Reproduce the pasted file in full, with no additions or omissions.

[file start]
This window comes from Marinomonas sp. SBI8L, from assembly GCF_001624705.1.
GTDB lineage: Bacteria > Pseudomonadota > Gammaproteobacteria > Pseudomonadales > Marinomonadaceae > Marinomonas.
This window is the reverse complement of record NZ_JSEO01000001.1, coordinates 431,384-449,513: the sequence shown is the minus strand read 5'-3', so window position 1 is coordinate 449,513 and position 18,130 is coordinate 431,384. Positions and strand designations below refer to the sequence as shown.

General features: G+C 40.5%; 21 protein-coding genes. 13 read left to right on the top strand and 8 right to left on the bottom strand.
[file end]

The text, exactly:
This window comes from Marinomonas sp. SBI8L, from assembly GCF_001624705.1.
GTDB lineage: Bacteria > Pseudomonadota > Gammaproteobacteria > Pseudomonadales > Marinomonadaceae > Marinomonas.
This window is the reverse complement of record NZ_JSEO01000001.1, coordinates 431,384-449,513: the sequence shown is the minus strand read 5'-3', so window position 1 is coordinate 449,513 and position 18,130 is coordinate 431,384. Positions and strand designations below refer to the sequence as shown.

General features: G+C 40.5%; 21 protein-coding genes. 13 read left to right on the top strand and 8 right to left on the bottom strand.